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Here's Where Solar, Storage, and Microgrids Are Starting to Take Hold in the US

The grid edge is all around us.

Historically, distributed generation has largely been limited to a handful of progressive states. But as new maps from GTM Research show, solar, storage and microgrid applications are expanding beyond those traditional borders and leaving their imprint on the grid. Here are a few findings from some recent reports.

1. Solar will start to saturate more feeders

With distributed solar expected to grow threefold in the U.S. by 2017, more utilities will start to see meaningful amounts of PV on feeders. Only four states in the continental U.S. have seen solar reach 2 percent of feeder carrying capacity. However, within the next four years, eleven states will pass the 2 percent mark. And some states, like Arizona, California and New Jersey, will see solar hit the 10 percent or greater mark on some feeders.

This will boost the secondary power electronics market considerably. According to GTM Research, the market for distribution control equipment will grow 134 percent by 2017, hitting $320 million. That could bring an additional 75,000 power devices onto the grid to help manage variable solar generation.

Source: GTM Research

2. Commercial storage is becoming more viable

Partly driven by this boom in solar, the distributed commercial storage market will also see considerable growth. There are currently 120 planned storage projects scattered throughout the U.S., which include batteries, flywheels and thermal applications. By 2017, GTM Research expects the commercial storage market to hit 720 megawatts of capacity.

Most of the activity is centered in New York, the Mid-Atlantic region and California, where there are more comprehensive market rules for storage. Most of the applications will revolve around grid balancing, reducing demand charges and peak shaving. But solar paired with storage will also play a role, particularly in California and the PJM region.

3. Microgrids are expanding and becoming cleaner

Microgrids are seeing a mini-boom in the U.S. as well. As a new report from GTM Research shows, roughly 700 megawatts of microgrid capacity will be added to the grid by 2017.

The activity is highly dispersed. Some of the new projects are a direct result of resiliency planning in Northeastern and Mid-Atlantic states after Superstorm Sandy. In those regions, most projects are driven by universities and municipalities. In other most areas of the country, the military is leading the charge. There are still very few microgrids planned or in service at commercial sites.

It would be a stretch to say that microgrids are truly taking off, but they are growing solidly due to concerns about power reliability, resiliency and interest in distributed generation. Between 2014 and 2017, the U.S. market for microgrids will grow from $133 million to $671 million, eventually hitting $3 billion in 2018.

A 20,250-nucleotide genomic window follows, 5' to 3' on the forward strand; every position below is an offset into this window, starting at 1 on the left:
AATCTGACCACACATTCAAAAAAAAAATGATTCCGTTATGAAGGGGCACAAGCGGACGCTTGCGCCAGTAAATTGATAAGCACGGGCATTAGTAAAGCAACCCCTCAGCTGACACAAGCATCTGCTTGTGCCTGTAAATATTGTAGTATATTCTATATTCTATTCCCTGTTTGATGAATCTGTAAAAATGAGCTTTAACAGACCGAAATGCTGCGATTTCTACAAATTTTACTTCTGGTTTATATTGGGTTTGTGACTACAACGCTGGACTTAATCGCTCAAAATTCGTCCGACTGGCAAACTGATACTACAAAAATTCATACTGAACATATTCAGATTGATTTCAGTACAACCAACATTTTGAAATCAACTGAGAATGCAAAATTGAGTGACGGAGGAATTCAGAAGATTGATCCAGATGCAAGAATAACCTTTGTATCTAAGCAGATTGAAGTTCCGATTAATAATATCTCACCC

The vast majority of existing projects are based on natural gas and diesel. However, many new deployments will feature more battery storage and solar PV.


For more on the geographic spread of distributed generation, read our Grid Edge coverage or check out GTM Research’s latest reports.

greentech mediaGreentech Media (GTM) produces industry-leading news, research, and conferences in the business-to-business greentech market. Our coverage areas include solar, smart grid, energy efficiency, wind, and other non-incumbent energy markets. For more information, visit: , follow us on twitter: @greentechmedia, or like us on Facebook:

Stephen Lacey's picture

Thank Stephen for the Post!

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Joris van Dorp's picture
Joris van Dorp on July 2, 2014

This will boost the secondary power electronics market considerably. According to GTM Research, themarket for distribution control equipment will grow 134 percent by 2017, hitting $320 million. That could bring an additional 75,000 power devices onto the grid to help manage variable solar generation.”

This is simply a version of the classic Broken Window Fallacy.

It goes like this: The rise of rooftop solar power causes damage to the stability of the grid, and this damage must be repaired to the tune of $320 million dollars, yet it is presented some kind of benefit or milestone for society.

Adding insult to injury, this $320 million will not be charged to (already heavily subsidized) owners of rooftop solar installations. On the contrary. This cost will be born by unwitting ratepayers who have nothing to do with the cause of the damage or the damage itself. So in a sense this situation is even worse than the original Broken Window fallacy, because in the original it is the shopkeepers’ son who breaks the shops window. In this case, however, it is the neighbour of the shopkeeper (i.e. an owner of a solar rooftop installations) who is breaking the windows and is letting the shopkeepr pay for the repairs.

Call it the Broken Window Fallacy Squared?

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